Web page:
Baazigar – Week 19 : Patna

The villages of early civilization came up next to rivers as they provided water for the villages and fertility for the fields. Then the temple became the standard unit found in every Indian village – it was also the tallest building in the village out of respect. Then came the industrial revolution of sorts and cities, with benefits of water supply systems and industrial buildings started coming up anywhere and everywhere. With the evolution of careers and jobs came the need for rejuvenation, recreation and relaxation. This is where the maidan came. Every major city in our country has the maidan in the center of the city. Some have managed to endure while others have breathed their last. One of the several good things the British did was to give the maidans their due importance, as most major Indian cities of today developed and prospered in their era.

And Patna is more than a city. It’s one of the oldest continuously populated cities in the the world. That is why it has so many massive temples of all beliefs and so many important railways stations and rivers. And the Gandhi maidan is thus a fitting throbbing center of Patna – constantly providing a reflection of the city’s several moods, interests and quirks. On winter afternoons, people lie down under the sun for a siesta. There are people who tell stories here. They carry snakes and monkeys and don’t always show “kartavs” but tell stories full of intrigue and drama regarding their adventures. At any point, 50 people must be watching these performances and it takes a lot of skill to hold this rather impoverished audience long enough and then get them to shell out a few rupees for it too. Youngsters from outside town who come here everyday to attend IAS, engineering, medical and accountancy classes, lay out a blanket in the garden and study in the afternoon lunch time to prepare for the impending test. Kids of all ages play cricket – the bowler mostly throws the ball with a full run up and the batsman mostly plays one shot – the slog to the on side. But the matches are always played with passion and desire to win. A guy is teaching his girl how to ride the scooter across the jogging track. Now you know just as well as I do what wonderful opportunities to accidently touch or feel things such an enterprise can provide. At one end of the ground more than a hundred policemen are having their packed lunches, laughing and joking loudly in sweet earthy Maithili. The parade rehearsal for Bihar Diwas on 28th Feb is going to begin in a bit.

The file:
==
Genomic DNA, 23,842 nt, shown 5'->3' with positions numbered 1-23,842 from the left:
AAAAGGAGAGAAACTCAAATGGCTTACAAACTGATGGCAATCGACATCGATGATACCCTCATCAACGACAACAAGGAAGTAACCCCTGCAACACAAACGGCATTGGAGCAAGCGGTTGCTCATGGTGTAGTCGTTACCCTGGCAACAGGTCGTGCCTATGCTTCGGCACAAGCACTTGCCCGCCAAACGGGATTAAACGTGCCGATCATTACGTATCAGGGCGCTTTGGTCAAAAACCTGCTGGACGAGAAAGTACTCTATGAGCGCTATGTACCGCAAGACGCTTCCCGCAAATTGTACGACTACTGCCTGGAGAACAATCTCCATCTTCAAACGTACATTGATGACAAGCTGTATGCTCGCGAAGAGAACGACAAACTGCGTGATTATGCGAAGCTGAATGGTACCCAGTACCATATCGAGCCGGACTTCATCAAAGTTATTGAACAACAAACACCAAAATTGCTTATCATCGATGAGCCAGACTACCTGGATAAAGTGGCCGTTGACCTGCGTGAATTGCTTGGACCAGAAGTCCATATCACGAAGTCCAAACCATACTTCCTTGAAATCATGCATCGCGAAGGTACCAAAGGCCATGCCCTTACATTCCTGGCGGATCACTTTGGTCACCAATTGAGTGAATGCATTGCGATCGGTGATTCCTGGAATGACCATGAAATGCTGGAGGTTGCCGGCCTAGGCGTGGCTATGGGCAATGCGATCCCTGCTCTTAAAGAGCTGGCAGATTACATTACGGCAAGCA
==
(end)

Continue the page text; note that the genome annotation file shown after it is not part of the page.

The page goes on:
( Read : The entire Baazigar Series – Kunj’s chronicles on Kashmir, Amritsar, Mcleodgunj, Mussoorie, Delhi-Gurgaon, Mughal Sarai – Varanasi, Bangalore,Pondicherry, Hyderabad, Puri, Dantewada, Kanha, Goa, Gujarat, Rajasthan,Kolkata and Ranchi.)

And at one corner of the ground is the massive Gandhi memorial, just erected a few months ago. In the nights, when the rest of the ground is shrouded in darkness, the statue looks worth every bit of the Rs 10 crore the government claims to have spent on it. During the day, Gandhiji, like everyone else, is just another part of a massive maidan. Repair works are already on for the flooring of the memorial just 2 months since first it was made. I ask the guard about it and he tells me everything is Bihar is made on the 60:40 principle. So if they claim this was made in 10 crores, it means 4 crores went into making it and rest went into bribing the powers that be. Only an Indian can create a structure looking worth 10 crores in 40% of that amount. So if a Gandhi memorial has to put up with this extent of adulteration, surely an employment scheme named after him cant be any different.


The security guards and several others who had joined by now, told me how MNREGA is the next big nest egg for the government to make money. All of them were keen to tell me how this new wave started by a new Chief Minister was yet to percolate down to their levels and grant them any tangible benefit.  As if to reiterate this point to me, the next day, my trip to Rajgir met with a familiar fate. I had last been to Bihar 13 years ago, when on our way to Rajgir, our buses were stopped by dacoits and 10 buses were looted one after the other over the next 3 hours. And here I was in a train and it had been waylaid by bandh supporters who held the main line to ransom for 3 hours. There were a few compartments which were looted too and I dare not comment on whether the two were connected. It is this bandh which provided me with my inspiration for my story so I can’t really complain about missing the chance to see Nalanda University for the second time in my life.